Dr. David Rhodes on PSC Disease

October 28, 2011 - Professor David Rhodes, Director of the Center for Plant Environmental Stress Physiology (CFPESP), Department of Horticulture, Purdue University talking with Professor Kasturi Haldar, Director of CRND. (Photo: Wall, 2011)

David Rhodes scientific roots are in plant physiology and biochemistry. However, on his recent visit to the CRND, Professor Rhodes addressed students as a scientist with a profound interest and depth of knowledge about the rare disease, Primary Sclerosing Cholangitis (PSC). PSC disease is a rare chronic liver disease that affects the bile ducts inside and outside the liver, causing narrowing and tissue scarring (cirrhosis) that often leads to liver failure. PSC patients in end-stage liver disease account for 5% of all US liver transplants. Dr. Rhodes is a board member and chief scientific advisor to PSC Partners Seeking A Cure, an npo supporting patients, families and research for PSC disease. Dr. Rhodes also has the largest database in existence for PSC related conditions.

In preparation for the class, Dr. Rhodes recommended that students read several papers, which would give them a current view of the disease, its characterization, pathogenesis, epidemiology, comorbidities, theories of causation, genetics, and therapies. To begin class, Dr. Rhodes reviewed what is known about the disease. Then, he proceeded to an impressively systematic discussion of the "deficiencies" of our understanding of PSC by visually outlining the gaps in knowledge about PSC pathogenesis and the lack of effective treatments. Dr. Rhodes conveyed a picture of PSC as a heterogeneous disease, presenting a variety of genetic risk factors and remaining relatively undefined with respect to environmental risk factors. Notwithstanding its complexity and the limitations in current knowledge, Dr. Rhodes expressed reasons for optimism and his expectation for a hastening in novel therapies research: the rapidity of recent progress in discovering some of the pathogenic mechanisms and genetics of PSC and the formation of an International PSC Study Group (IPSCSG) that will help coordinate efforts in basic and clinical research.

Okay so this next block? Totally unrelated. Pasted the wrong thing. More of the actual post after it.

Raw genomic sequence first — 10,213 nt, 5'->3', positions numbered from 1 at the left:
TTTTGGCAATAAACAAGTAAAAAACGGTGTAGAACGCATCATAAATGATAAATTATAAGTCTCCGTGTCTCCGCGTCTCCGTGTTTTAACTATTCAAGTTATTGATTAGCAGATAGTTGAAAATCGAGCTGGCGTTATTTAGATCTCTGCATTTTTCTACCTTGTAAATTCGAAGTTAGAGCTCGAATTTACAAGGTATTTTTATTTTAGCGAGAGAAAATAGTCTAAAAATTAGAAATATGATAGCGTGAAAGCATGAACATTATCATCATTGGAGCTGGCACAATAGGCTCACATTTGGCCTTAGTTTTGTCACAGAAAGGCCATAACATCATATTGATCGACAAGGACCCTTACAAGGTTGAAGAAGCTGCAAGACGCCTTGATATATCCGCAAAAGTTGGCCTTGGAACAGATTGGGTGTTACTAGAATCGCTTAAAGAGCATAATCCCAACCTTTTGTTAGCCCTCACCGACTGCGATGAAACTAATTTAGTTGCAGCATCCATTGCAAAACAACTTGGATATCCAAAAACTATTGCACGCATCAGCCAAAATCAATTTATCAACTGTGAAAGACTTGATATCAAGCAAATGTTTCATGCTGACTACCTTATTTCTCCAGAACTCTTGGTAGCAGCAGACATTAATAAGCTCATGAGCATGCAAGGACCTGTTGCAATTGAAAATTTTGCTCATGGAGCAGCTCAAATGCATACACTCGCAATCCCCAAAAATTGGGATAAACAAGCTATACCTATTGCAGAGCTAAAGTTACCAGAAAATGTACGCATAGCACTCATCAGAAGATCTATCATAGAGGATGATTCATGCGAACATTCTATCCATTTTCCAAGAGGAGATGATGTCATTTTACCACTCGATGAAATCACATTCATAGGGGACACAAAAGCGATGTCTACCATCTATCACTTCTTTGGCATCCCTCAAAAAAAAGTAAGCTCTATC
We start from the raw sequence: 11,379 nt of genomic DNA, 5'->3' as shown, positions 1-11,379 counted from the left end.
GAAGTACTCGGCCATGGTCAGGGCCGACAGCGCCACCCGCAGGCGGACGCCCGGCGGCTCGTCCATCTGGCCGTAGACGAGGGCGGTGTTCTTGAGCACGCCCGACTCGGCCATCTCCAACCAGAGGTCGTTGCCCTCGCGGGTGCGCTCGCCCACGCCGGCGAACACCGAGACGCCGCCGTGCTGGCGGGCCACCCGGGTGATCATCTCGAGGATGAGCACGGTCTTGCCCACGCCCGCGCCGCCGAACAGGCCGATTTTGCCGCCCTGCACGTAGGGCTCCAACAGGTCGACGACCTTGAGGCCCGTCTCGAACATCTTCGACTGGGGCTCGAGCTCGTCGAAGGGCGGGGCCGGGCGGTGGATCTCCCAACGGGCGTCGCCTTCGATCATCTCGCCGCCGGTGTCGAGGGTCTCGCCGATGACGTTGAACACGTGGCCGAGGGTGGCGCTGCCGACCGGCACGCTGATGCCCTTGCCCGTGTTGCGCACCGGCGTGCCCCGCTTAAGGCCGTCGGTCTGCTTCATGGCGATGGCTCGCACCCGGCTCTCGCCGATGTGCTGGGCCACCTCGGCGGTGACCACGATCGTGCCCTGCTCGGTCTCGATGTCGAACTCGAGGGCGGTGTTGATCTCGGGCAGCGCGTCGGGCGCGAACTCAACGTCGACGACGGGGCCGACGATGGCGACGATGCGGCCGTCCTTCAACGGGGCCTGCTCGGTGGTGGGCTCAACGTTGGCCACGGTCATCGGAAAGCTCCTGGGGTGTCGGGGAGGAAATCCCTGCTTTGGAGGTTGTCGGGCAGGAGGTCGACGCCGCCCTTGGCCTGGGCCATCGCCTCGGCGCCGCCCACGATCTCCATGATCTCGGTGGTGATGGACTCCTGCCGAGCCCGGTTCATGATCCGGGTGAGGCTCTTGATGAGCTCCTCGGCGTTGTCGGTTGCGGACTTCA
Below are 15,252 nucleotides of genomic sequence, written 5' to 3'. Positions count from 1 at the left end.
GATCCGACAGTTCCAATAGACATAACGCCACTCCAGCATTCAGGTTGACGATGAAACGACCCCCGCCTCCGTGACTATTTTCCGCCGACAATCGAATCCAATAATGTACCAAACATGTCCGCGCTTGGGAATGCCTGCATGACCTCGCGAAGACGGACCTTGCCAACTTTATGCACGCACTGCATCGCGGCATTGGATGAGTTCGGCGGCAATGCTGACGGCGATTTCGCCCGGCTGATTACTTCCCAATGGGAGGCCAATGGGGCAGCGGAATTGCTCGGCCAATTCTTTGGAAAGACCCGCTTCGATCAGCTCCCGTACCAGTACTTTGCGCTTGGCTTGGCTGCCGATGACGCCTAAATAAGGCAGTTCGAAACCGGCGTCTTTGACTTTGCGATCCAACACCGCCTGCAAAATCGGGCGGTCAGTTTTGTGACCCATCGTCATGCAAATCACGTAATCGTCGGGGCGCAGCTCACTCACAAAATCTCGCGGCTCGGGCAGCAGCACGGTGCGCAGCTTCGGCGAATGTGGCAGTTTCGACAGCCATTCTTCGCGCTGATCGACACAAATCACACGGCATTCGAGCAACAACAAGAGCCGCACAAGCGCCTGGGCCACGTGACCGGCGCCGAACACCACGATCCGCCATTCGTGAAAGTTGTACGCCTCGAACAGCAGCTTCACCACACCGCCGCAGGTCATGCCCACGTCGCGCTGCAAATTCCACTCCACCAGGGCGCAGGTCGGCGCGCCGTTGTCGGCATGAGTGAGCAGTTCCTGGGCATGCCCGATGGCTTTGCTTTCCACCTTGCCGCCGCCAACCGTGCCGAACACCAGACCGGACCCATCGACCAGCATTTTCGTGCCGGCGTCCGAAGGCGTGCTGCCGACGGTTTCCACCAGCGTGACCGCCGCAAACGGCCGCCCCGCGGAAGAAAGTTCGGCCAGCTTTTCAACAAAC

Dr. Rhodes discussed the work of PSC Partners with patients, families, and scientists as well as the organization's urgent aim to develop a patient registry to support a natural history study along the lines of CRND's natural history collaboration with NIH on NP-C disease. PSC Partners hopes that the formation of this patient registry will accelerate the clarification of PSC's natural history and identification of biomarkers as well as support the quantification of measures of care and measures of quality of life that are of vital interest to clinicians and researchers. Finally, Dr. Rhodes and CRND students discussed the value of careful planning and collaboration to achieve standards of cross-compatibility with other existing rare disease databases.

In additon to Dr. Rhodes extraordinary ability to convey the importance of systematically mapping what is know and unknown about a disease as a strategy for focusing research and structuring collaboration, he left the CRND class with a powerful example of a dedicated and deeply caring individual who is able to expand his area of expertise and change the future for rare disease patients.

To learn more about PSC Partners Seeking a Cure, please visit their website: http://www.pscpartners.org/

 

 

 

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